Campus & City Guide

Hangry Students Sharpen Their Lunch Forks Due to Lack of Microwaves

 

[blockquote source=”by cathayinn July 20, 2010, Urban Dictionary”]

Hangry:

When someone becomes irritated, angry, or cranky when they haven’t eaten and are hungry.

Allen: I hate you and I want to punch you.
Randy: Why are you so angry with me?
Allen: I’m sorry, I haven’t eaten since breakfast so I’m just hangry, bro.

by cathayinn July 20, 2010, Urban Dictionary

[/blockquote]

 

Although the term “hangry” is normally used to invoke hilarity, the lack of available microwaves on the Ryerson campus has created a significant demographic of hangry people. I know this because as someone who sits at a customer service desk in the Student Services hallway of the Podium Building, I am usually the one who bears the brunt of their outrage.

The issue of missing microwaves occurred once before during my time as a work-study student for AskMeRU. At the time, I joked with my colleagues that it was the “Mass Exodus of Microwaves.” Then one day, a bunch of shiny new microwaves appeared on campus, bringing an end to the microwave crisis as well as the mob of hangry Ryerson students that swarmed the desk every afternoon between twelve and four.

It is now June. The campus, while significantly less busy, still sees a healthy number of bagged lunch-toting individuals during the week. The first few weeks back at the desk were peaceful and quiet—the questions asked revolving mostly around the location of the Undergraduate Admissions office. Until suddenly, the hangry mob returned with a vengeance.

At first, seeing that the microwave in POD 60 had again disappeared, I redirected them to the lounge across from the Hub. When that disappeared, I sent them to the Tim Horton’s kiosk in Kerr Hall West. Eventually, it got to the point where I had to explain to a woman who visited the desk last week that there were simply no microwaves in this building. “Great,” she snapped and stormed off.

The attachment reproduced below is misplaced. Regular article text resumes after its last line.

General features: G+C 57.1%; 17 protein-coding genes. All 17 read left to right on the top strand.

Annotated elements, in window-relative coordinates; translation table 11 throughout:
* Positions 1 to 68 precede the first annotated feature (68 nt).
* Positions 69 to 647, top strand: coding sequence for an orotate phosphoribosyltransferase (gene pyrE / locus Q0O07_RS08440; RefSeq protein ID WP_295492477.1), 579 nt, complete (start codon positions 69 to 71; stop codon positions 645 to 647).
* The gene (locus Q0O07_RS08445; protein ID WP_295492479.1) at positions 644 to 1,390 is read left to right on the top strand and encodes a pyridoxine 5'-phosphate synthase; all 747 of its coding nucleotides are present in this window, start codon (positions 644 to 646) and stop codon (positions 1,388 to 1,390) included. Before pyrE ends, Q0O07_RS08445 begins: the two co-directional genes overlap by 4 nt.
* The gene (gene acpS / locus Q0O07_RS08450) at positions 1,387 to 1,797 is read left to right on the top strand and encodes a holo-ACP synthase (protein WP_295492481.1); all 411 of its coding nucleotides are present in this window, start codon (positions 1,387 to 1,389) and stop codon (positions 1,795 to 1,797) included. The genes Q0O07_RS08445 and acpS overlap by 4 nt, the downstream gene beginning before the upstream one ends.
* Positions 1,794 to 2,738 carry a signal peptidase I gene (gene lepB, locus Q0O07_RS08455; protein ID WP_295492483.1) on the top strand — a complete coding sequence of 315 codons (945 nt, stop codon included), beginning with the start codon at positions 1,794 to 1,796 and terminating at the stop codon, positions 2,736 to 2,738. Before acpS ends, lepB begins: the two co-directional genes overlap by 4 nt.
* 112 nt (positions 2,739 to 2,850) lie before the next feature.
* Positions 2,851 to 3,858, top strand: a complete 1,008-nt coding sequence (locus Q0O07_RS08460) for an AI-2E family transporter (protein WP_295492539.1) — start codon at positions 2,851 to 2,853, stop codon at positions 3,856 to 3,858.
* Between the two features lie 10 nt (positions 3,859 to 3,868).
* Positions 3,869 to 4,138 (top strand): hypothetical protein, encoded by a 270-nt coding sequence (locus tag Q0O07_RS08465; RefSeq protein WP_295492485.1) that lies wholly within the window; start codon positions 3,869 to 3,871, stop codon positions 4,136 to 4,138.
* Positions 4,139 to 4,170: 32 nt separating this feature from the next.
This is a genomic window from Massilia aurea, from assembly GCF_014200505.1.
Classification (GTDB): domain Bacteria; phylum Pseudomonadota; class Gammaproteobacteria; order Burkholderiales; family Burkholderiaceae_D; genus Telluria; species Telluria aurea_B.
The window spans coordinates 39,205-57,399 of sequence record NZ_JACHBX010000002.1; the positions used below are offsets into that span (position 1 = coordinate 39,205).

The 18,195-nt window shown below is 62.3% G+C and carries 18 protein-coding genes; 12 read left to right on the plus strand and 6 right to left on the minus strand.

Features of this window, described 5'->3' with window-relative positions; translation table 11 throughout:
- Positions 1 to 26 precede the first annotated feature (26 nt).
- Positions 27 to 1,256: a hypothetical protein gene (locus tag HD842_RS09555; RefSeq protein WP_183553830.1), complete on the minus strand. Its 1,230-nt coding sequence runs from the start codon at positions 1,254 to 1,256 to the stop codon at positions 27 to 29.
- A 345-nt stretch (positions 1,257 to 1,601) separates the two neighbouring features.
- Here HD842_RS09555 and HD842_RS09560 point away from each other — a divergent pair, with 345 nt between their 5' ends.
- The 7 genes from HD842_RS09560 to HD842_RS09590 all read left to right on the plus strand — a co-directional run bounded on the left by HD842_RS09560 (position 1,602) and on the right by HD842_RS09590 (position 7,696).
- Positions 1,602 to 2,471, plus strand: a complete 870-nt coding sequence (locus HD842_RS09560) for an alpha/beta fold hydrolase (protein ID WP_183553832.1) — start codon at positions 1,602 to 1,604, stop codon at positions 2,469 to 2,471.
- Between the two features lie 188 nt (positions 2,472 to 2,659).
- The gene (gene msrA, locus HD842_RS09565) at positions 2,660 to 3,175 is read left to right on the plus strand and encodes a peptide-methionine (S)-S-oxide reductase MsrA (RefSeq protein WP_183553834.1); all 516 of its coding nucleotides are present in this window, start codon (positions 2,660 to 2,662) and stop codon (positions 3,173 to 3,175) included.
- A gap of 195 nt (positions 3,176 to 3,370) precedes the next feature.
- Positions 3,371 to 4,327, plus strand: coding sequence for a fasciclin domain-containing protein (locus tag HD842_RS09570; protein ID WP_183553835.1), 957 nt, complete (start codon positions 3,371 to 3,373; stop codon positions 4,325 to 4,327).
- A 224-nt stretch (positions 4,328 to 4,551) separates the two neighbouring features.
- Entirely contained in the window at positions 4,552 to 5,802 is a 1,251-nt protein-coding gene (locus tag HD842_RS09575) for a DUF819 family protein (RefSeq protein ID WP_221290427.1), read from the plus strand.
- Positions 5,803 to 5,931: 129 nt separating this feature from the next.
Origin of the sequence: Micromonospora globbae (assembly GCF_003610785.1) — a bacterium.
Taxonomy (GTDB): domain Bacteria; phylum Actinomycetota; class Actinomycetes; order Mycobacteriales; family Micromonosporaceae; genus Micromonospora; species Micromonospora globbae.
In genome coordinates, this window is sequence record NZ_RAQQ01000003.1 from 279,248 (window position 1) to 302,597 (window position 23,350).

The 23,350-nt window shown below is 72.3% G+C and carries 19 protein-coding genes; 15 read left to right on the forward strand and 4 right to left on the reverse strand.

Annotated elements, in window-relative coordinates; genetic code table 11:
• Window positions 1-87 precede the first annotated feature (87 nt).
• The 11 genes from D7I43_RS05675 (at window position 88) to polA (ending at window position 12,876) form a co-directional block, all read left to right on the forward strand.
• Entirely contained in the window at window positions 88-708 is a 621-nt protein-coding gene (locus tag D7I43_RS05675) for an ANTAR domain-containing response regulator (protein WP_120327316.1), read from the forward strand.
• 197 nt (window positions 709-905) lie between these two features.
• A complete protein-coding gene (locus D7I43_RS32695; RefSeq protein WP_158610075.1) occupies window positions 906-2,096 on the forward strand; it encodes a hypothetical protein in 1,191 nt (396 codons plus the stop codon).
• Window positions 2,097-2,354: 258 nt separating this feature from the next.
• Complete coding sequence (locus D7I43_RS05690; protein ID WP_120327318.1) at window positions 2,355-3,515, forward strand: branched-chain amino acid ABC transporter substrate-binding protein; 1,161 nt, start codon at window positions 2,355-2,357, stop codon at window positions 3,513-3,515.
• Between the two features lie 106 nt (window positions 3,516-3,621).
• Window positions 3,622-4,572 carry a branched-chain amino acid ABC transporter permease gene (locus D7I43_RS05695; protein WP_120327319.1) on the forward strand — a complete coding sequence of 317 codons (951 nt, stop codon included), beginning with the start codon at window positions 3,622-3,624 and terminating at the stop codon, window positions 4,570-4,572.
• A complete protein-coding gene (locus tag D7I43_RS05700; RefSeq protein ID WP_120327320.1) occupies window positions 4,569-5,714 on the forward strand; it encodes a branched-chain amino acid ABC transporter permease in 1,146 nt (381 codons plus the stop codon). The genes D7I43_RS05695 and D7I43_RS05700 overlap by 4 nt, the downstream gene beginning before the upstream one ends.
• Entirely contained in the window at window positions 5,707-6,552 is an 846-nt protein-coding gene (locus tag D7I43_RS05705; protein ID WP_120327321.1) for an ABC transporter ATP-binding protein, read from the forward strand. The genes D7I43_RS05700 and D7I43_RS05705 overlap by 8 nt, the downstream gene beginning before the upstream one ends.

In all honesty, I am growing weary of the inevitable question, because it is impossible to answer in a way that is satisfactory to the person asking. Hoping to get to the bottom of this, I contacted the Food Services hotline and spoke to Mel, who was both incredibly pleasant and informative, despite the apprehension she shared with me about the dreaded “microwave question.”

Not only did Mel tell me where the nearest microwave was, she also presented me with an interesting back story regarding the campus microwaves. You see, no one really knows where the microwaves originated from. They more or less mysteriously appeared on campus and Food Services assumed the responsibility of maintaining them. However, when the microwaves started overheating (due to uninterrupted use), it became apparent that no one was formally responsible for them. What Food Services did know, however, was that since the microwaves were breaking at rapid speed, it was a hefty expense to keep the divine appliances on campus.

In fact, the campus microwaves were replaced eight times between September 2014 and March 2015. Mel told me that she even donated a microwave to the cause. To address this issue, Food Services has written a proposal to Janice Winton, the Vice President of Administration & Finance, to take formal ownership of the microwaves. As per the question of microwave sustainability, they are looking to acquire medium-duty microwaves with higher wattage, which can be used up to 150 times per day. Until then, try the Student Campus Centre. It’s currently your last standing hope for heating up last night’s ravioli.

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Jessica Myshrall
Jessica is a fan of live music, the dangerous art of city cycling, and eating unhealthy amounts of chocolate. She writes to reflect on her experiences and to share her stories and thoughts with others.